Following months of preparing for the proposed water rate increases in Turlock, the City Council will be discussing the increases at length during their Tuesday meeting during a public hearing where community residents are encouraged to voice any questions or concerns on the matter.
As the City of Turlock continues its efforts to improve the safety of bicycle and pedestrian pathways throughout the community, the city will be holding an open workshop to gain input from the public on what they hope to see within the master plan.
The third annual Turlock Government Night drew in over a hundred community residents seeking answers to their questions on the state of local, state and federal issues.
After months of garnering local support for a countywide transportation tax initiative, the Stanislaus Council of Governments, the regional transportation planning agency, has decided against placing the measure on the November ballot.
As cities and counties across the state have recently made the switch from an at-large voting system to a by-district election process in response to a state voting law, the City of Turlock is looking to follow suit.
While many have complained of politicians being increasingly disconnected from everyday Americans, local elected officials are making an effort to reach out to their constituents, answering any questions they might have regarding public policy and regional issues.
A downtown Modesto site already chosen as the optimal site for the future home of the Stanislaus County courthouse has received the approval of the Court Facilities Advisory Committee at a town hall meeting held Wednesday in San Francisco.
When former provost and vice president for academic affairs at California State University, Sacramento Joseph Sheley came to serve as interim president at CSU Stanislaus in 2012, he brought with him a vision of what an effective partnership between a university and its surrounding community looks like.
The city will soon begin improvements to multiple roadways throughout town, including E. Main Street, Colorado Avenue and Fulkerth Road, following approval by the City Council on Tuesday.
A light agenda will be placed before the Turlock City Council on Tuesday evening, as the council members meet to consider only a handful of changes.
In an effort to boost weight loss in Stanislaus County, the Board of Supervisors joined the Healthy Eating Living Cities Campaign Tuesday, making them the first county in the state to do so.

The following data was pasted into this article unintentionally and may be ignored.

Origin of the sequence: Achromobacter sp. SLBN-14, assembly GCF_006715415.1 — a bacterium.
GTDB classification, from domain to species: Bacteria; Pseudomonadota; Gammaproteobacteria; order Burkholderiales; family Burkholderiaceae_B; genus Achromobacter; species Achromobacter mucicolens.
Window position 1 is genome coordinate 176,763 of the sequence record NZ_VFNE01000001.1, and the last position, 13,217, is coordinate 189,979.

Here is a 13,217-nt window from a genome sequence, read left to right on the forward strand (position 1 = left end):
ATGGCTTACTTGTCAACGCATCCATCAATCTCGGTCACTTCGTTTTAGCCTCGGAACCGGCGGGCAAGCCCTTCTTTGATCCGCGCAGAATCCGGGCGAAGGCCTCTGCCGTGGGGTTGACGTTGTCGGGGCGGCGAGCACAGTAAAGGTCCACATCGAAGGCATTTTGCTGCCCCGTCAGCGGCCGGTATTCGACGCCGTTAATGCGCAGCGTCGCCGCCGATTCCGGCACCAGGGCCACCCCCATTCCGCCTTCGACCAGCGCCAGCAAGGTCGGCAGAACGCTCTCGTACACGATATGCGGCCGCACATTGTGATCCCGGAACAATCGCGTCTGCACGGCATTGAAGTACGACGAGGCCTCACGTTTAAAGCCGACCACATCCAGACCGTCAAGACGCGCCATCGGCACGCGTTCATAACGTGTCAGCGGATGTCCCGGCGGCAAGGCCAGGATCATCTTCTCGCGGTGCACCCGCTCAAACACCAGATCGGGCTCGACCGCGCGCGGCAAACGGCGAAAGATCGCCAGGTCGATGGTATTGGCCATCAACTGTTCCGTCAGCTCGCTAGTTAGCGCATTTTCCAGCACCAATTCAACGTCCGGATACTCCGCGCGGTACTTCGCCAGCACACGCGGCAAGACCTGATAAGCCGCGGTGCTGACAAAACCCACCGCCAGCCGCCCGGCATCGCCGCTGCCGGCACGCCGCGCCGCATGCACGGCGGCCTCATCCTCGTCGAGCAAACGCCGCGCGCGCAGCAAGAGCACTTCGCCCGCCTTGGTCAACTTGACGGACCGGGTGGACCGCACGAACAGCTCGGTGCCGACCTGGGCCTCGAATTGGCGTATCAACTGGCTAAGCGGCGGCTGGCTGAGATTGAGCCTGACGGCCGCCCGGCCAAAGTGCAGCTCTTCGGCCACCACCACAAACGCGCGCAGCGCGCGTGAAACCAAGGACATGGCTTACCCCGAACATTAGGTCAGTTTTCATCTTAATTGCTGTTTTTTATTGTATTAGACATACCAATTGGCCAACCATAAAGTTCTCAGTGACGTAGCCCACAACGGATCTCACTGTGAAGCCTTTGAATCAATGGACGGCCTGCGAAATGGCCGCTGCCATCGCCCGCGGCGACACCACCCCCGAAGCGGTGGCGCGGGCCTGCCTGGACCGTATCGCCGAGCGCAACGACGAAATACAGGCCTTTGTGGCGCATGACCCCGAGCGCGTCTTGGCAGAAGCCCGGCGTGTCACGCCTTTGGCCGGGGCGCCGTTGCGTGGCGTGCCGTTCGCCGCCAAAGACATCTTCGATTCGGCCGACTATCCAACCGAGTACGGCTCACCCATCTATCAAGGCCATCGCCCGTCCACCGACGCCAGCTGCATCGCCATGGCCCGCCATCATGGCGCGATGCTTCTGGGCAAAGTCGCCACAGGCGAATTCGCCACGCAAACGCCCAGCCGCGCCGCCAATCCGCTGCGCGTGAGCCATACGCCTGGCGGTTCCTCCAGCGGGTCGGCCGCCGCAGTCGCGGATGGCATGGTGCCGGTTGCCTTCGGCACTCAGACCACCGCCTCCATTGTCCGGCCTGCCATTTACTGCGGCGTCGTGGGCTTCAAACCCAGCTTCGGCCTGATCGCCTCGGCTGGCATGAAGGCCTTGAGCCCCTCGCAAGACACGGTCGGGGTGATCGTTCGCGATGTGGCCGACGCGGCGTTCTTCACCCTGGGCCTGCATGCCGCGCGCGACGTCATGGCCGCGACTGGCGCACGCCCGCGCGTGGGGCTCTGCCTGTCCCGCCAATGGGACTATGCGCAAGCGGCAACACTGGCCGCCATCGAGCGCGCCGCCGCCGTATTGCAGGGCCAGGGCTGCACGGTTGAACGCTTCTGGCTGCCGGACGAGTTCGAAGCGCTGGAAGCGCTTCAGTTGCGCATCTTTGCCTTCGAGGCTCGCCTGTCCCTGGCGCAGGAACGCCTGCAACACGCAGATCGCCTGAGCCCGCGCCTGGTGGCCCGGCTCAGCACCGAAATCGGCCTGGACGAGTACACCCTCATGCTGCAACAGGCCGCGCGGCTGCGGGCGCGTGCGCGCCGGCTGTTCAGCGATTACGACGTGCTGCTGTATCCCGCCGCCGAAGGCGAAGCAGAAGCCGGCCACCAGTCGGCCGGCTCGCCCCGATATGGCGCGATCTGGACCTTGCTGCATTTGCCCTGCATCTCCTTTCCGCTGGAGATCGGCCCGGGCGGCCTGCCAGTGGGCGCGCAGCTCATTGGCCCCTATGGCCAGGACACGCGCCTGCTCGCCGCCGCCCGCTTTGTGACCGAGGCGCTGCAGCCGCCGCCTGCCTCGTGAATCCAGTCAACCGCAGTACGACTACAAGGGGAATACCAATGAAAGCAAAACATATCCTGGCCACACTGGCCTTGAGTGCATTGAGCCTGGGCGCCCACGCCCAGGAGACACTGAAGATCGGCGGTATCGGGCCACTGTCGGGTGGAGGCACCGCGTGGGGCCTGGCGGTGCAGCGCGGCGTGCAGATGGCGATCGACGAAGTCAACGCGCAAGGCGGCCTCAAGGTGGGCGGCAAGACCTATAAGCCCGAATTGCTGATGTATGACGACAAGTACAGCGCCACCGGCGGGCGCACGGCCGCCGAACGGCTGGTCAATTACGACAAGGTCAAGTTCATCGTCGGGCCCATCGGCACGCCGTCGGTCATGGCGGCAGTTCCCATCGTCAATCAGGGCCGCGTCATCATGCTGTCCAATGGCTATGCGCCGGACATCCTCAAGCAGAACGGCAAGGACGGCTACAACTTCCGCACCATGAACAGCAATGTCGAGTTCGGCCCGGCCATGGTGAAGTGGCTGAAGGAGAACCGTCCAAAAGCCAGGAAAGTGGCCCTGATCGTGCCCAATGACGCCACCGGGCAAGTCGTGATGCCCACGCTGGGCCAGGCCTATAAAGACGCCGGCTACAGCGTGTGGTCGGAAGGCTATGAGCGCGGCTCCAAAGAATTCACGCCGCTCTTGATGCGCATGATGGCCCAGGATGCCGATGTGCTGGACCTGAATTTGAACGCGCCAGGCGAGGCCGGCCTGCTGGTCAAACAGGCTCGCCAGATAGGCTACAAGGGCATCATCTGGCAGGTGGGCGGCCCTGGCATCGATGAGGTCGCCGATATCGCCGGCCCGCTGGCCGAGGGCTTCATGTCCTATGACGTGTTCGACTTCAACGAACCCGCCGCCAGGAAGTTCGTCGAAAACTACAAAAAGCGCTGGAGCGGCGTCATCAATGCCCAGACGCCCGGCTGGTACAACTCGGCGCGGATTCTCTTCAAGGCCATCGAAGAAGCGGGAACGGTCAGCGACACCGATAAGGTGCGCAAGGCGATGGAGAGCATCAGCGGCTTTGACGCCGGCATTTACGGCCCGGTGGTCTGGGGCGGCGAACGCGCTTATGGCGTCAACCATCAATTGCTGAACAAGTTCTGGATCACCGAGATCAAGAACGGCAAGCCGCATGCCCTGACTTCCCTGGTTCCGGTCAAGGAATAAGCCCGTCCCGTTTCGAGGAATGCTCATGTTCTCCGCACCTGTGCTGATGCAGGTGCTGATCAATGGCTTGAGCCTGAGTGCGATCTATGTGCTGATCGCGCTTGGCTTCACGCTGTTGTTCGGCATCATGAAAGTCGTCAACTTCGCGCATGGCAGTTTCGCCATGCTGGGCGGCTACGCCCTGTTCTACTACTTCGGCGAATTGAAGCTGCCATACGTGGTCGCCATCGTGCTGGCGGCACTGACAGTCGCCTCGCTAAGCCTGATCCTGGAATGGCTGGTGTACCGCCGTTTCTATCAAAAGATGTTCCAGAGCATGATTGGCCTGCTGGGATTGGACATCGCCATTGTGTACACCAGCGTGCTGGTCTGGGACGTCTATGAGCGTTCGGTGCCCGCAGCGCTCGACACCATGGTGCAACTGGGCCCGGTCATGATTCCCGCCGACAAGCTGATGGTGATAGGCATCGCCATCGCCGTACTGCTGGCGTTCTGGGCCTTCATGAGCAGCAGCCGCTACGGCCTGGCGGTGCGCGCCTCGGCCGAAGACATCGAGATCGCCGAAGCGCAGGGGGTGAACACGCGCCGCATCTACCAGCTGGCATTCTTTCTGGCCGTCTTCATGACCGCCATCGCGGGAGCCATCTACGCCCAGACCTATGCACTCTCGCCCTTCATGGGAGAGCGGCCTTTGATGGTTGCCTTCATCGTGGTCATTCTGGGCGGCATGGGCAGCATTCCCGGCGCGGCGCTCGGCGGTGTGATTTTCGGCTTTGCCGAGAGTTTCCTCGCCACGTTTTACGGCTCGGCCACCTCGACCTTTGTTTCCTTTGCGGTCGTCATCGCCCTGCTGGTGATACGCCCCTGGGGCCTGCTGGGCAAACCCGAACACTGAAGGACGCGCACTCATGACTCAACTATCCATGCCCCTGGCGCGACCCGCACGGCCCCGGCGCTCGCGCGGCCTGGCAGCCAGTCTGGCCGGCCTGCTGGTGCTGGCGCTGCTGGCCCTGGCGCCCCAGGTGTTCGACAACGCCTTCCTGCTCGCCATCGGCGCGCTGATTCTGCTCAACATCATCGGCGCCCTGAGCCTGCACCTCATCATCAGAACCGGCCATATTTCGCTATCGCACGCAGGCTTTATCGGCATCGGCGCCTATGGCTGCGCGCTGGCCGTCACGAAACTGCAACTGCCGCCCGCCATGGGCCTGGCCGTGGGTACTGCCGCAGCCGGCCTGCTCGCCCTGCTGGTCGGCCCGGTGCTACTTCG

With just one vote making the difference, the Turlock Planning Commission made their final decision to approve an amendment to the City's zoning ordinance that places a ban on mobile food facilities within the downtown district.
Hundreds of concerned Valley residents and farmers filled the public conference held at University of California, Merced on Tuesday, as Gov. Jerry Brown's Drought Task Force met with the State Board of Food and Agriculture to discuss the impacts of the ongoing drought. By meeting with local agencies and farmers, state officials hoped to discover the type of assistance and state measures that are needed to help growers survive one of the worst droughts in California's history.
Barely reaching a quorum, the Mayor's Economic Development Task Force meeting on Tuesday saw several empty seats as many of the 25-member committee were unable to attend. Despite the dip in participation, the group continued moving forward by picking up from their February meeting as they continually seek new strategies to update the City's 2003 Strategic Economic Development Plan.
Officials from the eight-county San Joaquin Valley Regional Policy Council will meet in Sacramento for a two-day conference this week to discuss several issues affecting the Valley.
While downtown Turlock prepares to play host to a McDonald's restaurant in the future, the surrounding area will also be spruced up through an agreement with the City of Turlock and the hamburger franchise owner.
Precisely one week after the Turlock Irrigation District's weekly meeting that left the City of Turlock and the District at odds over the use of local water, the TID Board of Directors made their way to the City's Water Quality Control Facility to take a firsthand look at how local sewer water is treated to become irrigation water.
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